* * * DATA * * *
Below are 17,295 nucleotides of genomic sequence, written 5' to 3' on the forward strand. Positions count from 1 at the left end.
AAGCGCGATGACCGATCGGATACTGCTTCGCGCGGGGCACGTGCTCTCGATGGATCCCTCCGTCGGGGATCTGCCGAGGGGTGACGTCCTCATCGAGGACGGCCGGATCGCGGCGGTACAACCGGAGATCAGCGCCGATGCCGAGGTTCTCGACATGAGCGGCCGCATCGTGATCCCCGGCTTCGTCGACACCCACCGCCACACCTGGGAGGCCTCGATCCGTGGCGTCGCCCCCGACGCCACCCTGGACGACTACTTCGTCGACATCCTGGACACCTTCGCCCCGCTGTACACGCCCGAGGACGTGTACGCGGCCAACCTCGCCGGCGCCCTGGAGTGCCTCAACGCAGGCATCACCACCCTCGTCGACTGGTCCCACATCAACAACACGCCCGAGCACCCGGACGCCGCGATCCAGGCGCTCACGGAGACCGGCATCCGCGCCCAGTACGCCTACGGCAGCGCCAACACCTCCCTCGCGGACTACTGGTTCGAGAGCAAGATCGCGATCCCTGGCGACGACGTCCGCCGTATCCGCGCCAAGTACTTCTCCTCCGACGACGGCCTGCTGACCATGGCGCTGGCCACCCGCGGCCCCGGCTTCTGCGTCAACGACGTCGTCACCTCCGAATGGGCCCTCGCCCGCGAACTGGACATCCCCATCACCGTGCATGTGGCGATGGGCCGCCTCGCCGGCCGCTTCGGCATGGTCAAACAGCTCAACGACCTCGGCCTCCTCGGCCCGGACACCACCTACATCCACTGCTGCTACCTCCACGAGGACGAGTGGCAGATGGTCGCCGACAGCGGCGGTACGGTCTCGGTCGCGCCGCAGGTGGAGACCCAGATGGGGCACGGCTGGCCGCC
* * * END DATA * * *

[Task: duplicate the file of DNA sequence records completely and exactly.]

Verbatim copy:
Below are 17,295 nucleotides of genomic sequence, written 5' to 3' on the forward strand. Positions count from 1 at the left end.
AAGCGCGATGACCGATCGGATACTGCTTCGCGCGGGGCACGTGCTCTCGATGGATCCCTCCGTCGGGGATCTGCCGAGGGGTGACGTCCTCATCGAGGACGGCCGGATCGCGGCGGTACAACCGGAGATCAGCGCCGATGCCGAGGTTCTCGACATGAGCGGCCGCATCGTGATCCCCGGCTTCGTCGACACCCACCGCCACACCTGGGAGGCCTCGATCCGTGGCGTCGCCCCCGACGCCACCCTGGACGACTACTTCGTCGACATCCTGGACACCTTCGCCCCGCTGTACACGCCCGAGGACGTGTACGCGGCCAACCTCGCCGGCGCCCTGGAGTGCCTCAACGCAGGCATCACCACCCTCGTCGACTGGTCCCACATCAACAACACGCCCGAGCACCCGGACGCCGCGATCCAGGCGCTCACGGAGACCGGCATCCGCGCCCAGTACGCCTACGGCAGCGCCAACACCTCCCTCGCGGACTACTGGTTCGAGAGCAAGATCGCGATCCCTGGCGACGACGTCCGCCGTATCCGCGCCAAGTACTTCTCCTCCGACGACGGCCTGCTGACCATGGCGCTGGCCACCCGCGGCCCCGGCTTCTGCGTCAACGACGTCGTCACCTCCGAATGGGCCCTCGCCCGCGAACTGGACATCCCCATCACCGTGCATGTGGCGATGGGCCGCCTCGCCGGCCGCTTCGGCATGGTCAAACAGCTCAACGACCTCGGCCTCCTCGGCCCGGACACCACCTACATCCACTGCTGCTACCTCCACGAGGACGAGTGGCAGATGGTCGCCGACAGCGGCGGTACGGTCTCGGTCGCGCCGCAGGTGGAGACCCAGATGGGGCACGGCTGGCCGCC